A common question that confused even me when I first learned about centripetal acceleration while moving in a circular track. The answer to this question is simple because you seemed to be confused with why friction does not act in the direction of tangential velocity vector in circular motion along a circular track. The answer is yes, it does act in the direction of tangential velocity but we are not concerned about this kinetic friction because this friction will be in the direction opposite to the velocity vector and does not contribute to the centripetal acceleration required to keep the object in circular motion. This can understood by taking the parallel component of kinetic friction along the radius of circle which will be zero. So as you have mentioned we can intuitively think of static friction (not kinetic friction which acts opposite to the direction of tangential velocity) as a force which prevents the object from going in a linear path and 'forcing' it to move in a circular path.
 
  • #19
A.T.
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...we are not concerned about this kinetic friction because this friction will be in the direction opposite to the velocity vector ...
If there is no slippage there is no kinetic friction (just rolling resistance). So even less reason to be concerned with kinetic friction.
 
  • #20
Physics guy
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If there is no slippage there is no kinetic friction (just rolling resistance). So even less reason to be concerned with kinetic friction.
But that is only true in an ideal case. In reality there will always be some amount of friction while moving in circular track since pure rolling can't be expected.
 
  • #21
jbriggs444
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But that is only true in an ideal case. In reality there will always be some amount of friction while moving in circular track since pure rolling can't be expected.
Lots of friction if centripetal force is to be provided. Little frictional loss of energy if slipping is minimal.
 
  • #22
A.T.
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Going the FBD route is an application of the principle that the force of static friction is "whatever is necessary to provide the observed acceleration but up to a certain point".
And if the motion is not known, you have to calculate the motion assuming no slippage and the required static friction for it, and check if it can be achieved.
 
  • #23
A.T.
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Lots of friction if centripetal force is to be provided. Little frictional loss of energy if slipping is minimal.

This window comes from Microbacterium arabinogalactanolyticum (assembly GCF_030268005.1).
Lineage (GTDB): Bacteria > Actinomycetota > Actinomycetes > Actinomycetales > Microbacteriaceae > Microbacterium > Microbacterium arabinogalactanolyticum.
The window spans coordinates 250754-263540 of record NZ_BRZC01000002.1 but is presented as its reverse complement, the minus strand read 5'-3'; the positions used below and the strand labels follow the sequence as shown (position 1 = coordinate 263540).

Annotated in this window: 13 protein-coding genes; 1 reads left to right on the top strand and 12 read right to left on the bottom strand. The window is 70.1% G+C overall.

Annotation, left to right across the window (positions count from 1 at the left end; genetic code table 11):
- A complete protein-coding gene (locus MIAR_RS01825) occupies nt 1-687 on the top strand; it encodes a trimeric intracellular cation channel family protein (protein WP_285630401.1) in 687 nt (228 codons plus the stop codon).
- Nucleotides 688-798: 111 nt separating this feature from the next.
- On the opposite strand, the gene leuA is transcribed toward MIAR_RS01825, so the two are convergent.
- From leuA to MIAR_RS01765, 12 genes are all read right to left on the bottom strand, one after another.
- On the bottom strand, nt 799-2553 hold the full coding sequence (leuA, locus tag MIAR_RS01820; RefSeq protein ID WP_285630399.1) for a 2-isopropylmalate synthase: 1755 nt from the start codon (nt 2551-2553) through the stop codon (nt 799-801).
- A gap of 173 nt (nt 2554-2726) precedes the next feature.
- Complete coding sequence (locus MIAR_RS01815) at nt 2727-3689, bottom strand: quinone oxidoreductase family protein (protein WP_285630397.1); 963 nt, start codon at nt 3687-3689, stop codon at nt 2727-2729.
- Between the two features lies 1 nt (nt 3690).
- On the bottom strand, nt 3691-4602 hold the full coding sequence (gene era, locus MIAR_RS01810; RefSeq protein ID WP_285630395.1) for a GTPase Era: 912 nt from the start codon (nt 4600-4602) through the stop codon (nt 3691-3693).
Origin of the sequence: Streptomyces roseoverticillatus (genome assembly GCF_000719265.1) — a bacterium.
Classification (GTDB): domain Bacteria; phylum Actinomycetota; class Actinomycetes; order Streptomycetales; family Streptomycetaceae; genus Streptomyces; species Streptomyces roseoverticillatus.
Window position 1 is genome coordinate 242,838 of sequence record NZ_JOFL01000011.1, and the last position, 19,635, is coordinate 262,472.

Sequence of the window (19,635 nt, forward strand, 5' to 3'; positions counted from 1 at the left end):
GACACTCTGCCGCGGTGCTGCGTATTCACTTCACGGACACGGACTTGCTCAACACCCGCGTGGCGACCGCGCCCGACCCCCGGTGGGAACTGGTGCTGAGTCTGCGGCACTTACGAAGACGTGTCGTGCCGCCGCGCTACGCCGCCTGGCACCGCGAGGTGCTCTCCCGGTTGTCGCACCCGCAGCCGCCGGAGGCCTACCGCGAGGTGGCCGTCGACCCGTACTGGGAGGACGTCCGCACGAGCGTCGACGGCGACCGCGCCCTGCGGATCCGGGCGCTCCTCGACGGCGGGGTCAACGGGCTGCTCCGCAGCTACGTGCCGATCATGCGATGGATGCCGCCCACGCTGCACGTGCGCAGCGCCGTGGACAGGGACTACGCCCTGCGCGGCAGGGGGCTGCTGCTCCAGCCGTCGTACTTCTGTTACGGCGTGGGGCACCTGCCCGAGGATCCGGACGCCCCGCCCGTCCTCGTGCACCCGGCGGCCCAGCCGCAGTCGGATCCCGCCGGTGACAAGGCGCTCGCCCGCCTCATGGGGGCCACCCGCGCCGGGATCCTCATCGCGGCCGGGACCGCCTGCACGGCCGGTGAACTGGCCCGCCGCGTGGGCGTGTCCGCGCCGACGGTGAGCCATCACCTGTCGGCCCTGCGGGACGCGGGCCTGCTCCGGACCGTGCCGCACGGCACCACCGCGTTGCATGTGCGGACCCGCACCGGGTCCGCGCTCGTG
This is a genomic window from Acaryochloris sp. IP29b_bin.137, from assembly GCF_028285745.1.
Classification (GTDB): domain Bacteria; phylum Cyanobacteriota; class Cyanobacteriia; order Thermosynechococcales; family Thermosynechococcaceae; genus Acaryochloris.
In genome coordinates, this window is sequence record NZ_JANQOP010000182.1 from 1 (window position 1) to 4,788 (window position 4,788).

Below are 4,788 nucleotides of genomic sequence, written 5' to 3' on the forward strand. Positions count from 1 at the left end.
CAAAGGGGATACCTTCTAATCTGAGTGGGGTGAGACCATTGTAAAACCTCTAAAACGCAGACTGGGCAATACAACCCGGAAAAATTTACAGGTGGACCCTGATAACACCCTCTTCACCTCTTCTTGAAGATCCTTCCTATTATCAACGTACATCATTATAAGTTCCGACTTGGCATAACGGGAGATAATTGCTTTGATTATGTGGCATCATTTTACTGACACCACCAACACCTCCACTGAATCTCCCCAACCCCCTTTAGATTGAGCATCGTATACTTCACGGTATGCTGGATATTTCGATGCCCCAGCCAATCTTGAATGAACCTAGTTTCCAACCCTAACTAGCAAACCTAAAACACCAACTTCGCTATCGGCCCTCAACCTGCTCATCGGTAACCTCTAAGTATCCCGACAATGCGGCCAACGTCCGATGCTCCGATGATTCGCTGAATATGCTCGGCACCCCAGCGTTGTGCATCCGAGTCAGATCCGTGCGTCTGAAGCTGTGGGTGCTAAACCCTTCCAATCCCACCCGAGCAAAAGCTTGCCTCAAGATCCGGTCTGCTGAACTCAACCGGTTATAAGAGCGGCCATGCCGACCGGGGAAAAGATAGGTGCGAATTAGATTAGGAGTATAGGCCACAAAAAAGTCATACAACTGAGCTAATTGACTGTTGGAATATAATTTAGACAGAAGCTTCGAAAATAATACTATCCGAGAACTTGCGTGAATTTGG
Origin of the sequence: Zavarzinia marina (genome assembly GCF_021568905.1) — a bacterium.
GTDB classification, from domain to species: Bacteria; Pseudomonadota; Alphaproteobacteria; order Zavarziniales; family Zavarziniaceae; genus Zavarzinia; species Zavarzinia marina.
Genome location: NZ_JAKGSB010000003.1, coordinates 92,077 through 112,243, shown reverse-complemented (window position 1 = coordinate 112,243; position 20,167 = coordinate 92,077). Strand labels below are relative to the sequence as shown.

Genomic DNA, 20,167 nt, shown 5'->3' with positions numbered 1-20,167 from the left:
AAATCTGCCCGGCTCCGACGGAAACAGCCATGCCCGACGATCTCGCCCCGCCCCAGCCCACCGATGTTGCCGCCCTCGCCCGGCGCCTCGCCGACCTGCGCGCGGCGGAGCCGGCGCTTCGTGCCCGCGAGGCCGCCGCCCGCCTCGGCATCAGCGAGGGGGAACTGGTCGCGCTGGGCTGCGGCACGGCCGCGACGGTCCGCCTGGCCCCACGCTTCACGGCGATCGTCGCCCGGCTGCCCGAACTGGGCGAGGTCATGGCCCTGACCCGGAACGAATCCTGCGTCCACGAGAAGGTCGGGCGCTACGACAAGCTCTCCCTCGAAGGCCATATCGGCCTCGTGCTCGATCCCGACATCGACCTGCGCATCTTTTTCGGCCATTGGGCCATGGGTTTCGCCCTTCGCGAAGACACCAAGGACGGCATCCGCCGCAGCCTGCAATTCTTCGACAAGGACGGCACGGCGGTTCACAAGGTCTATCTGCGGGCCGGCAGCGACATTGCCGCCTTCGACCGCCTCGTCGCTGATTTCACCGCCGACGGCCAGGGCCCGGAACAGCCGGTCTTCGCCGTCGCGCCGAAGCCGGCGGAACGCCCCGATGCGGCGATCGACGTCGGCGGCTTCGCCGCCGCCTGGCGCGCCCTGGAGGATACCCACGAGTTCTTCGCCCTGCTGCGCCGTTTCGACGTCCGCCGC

For completeness: Kinetic friction can provide a part of the centripetal force if the vehicle is sliding/drifting through a turn.

The key here is, as noted earlier by @jbriggs444, that kinetic friction opposes the relative motion of the surfaces in contact, which can be different (even opposite) from the motion of the vehicle relative to the ground. During hard acceleration with slipping wheels kinetic friction propels the vehicle forward.
 
  • #24
kuruman
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And if the motion is not known, you have to calculate the motion assuming no slippage and the required static friction for it, and check if it can be achieved.
Yes, but only if both μs and μ[SUBk[/SUB] are mentioned explicitly in the statement of the problem. One needs the former for the reasons you mentioned. If there is no slippage all is good; if there is slippage, then one needs μ[SUBk[/SUB] to find the acceleration. The assumption is that if μs is not mentioned in problems involving static friction, there is no slippage anywhere.
 
  • #25
kuruman
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The key here is, as noted earlier by @jbriggs444, that kinetic friction opposes the relative motion of the surfaces in contact, which can be different (even opposite) from the motion of the vehicle relative to the ground. During hard acceleration with slipping wheels kinetic friction propels the vehicle forward.
Yes, the opposition to relative motion is key. It can be carried over to EM induction and eddy current where terms like "magnetic friction" and "magnetic braking" are used. An eye-popping demonstration is a rolling ceramic disk magnet on an aluminum incline. It will slow down relative to a non-magnetic disk as expected. However, if you angle it towards the edge before you release it, it will not fall off but will twist away from the edge and stay on the incline following an S-shaped path from one edge to the other all the way down.
 
  • #26
Vigorous
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The tires turn/align to establish a circular path and static friction with the road surface pushes the tires/car toward the center of the turn.
When I turn the wheels, the plane in which the wheels are rotating is displaced by some angle equal to part of the circumference of the circular track traversed). Friction opposes the relative motion of the two planes. I can't grasp how from this friction will act radially inwards?